All of the differences between graphite and diamond are the result of the difference in their respective structures. Graphite has a sheet like structure where the atoms all lie in a plane and are only weakly bonded to the graphite sheets above and below. Diamond has a framework structure where the carbon atoms are bonded to other carbon atoms in three dimensions as opposed to two in graphite. The carbon-carbon bonds in both minerals are actually quite strong, but it is the application of those bonds that make the difference.
It may seem strange that one of the softest minerals (and a very slippery lubricant) is the high-strength component in composites used to build automobiles, aircraft, and of course golf club shafts. It is the weakly bonded sheets that slide by each other to yield the slipperiness or softness. Yet when those sheets are rolled up into fibers, and those fibers twisted into threads, the true strength of the bonds becomes apparent. The threads are molded into shape, and held in place by a binder (such as an epoxy resin). The resulting composites have some of the highest strength-to-weight ratios of any materials (excluding, of course, diamond crystals and carbon nanotubes).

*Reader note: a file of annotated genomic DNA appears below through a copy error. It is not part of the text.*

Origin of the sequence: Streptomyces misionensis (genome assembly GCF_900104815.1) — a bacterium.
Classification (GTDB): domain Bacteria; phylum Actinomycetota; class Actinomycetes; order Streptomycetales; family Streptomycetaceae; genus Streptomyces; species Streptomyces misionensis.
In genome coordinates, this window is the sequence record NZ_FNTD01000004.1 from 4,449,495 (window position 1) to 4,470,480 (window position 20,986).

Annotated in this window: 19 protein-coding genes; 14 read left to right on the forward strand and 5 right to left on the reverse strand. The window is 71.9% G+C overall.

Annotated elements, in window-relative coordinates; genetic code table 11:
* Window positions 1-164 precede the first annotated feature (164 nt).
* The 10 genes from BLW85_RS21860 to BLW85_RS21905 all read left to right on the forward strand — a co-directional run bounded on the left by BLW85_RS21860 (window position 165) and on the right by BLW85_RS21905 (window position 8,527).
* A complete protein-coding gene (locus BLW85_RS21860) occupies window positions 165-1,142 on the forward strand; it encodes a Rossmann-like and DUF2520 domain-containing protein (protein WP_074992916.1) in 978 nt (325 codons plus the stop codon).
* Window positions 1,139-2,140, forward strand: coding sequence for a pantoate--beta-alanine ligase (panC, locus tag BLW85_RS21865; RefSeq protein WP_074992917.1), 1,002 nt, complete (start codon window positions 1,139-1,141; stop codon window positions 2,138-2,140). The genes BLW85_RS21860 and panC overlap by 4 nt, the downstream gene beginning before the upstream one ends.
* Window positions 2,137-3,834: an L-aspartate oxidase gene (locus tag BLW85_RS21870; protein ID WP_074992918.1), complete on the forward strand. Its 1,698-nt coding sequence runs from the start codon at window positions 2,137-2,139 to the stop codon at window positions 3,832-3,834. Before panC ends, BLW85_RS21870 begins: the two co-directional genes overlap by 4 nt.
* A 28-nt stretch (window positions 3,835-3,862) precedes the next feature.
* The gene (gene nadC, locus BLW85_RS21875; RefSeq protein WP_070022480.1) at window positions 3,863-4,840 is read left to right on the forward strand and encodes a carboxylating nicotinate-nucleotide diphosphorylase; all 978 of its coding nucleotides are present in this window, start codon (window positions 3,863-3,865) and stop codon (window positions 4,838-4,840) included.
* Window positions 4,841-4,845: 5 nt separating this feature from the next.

Graphite can only be confused with the mineral molybdenite which is metallic bluish silver in color. However, molybdenite is much denser and has a silver blue streak.
Most graphite is produced through the metamorphism of organic material in rocks. Even coal is occasionally metamorphosed into graphite. Some graphite is found in igneous rocks and also as nodules inside of iron meteorites.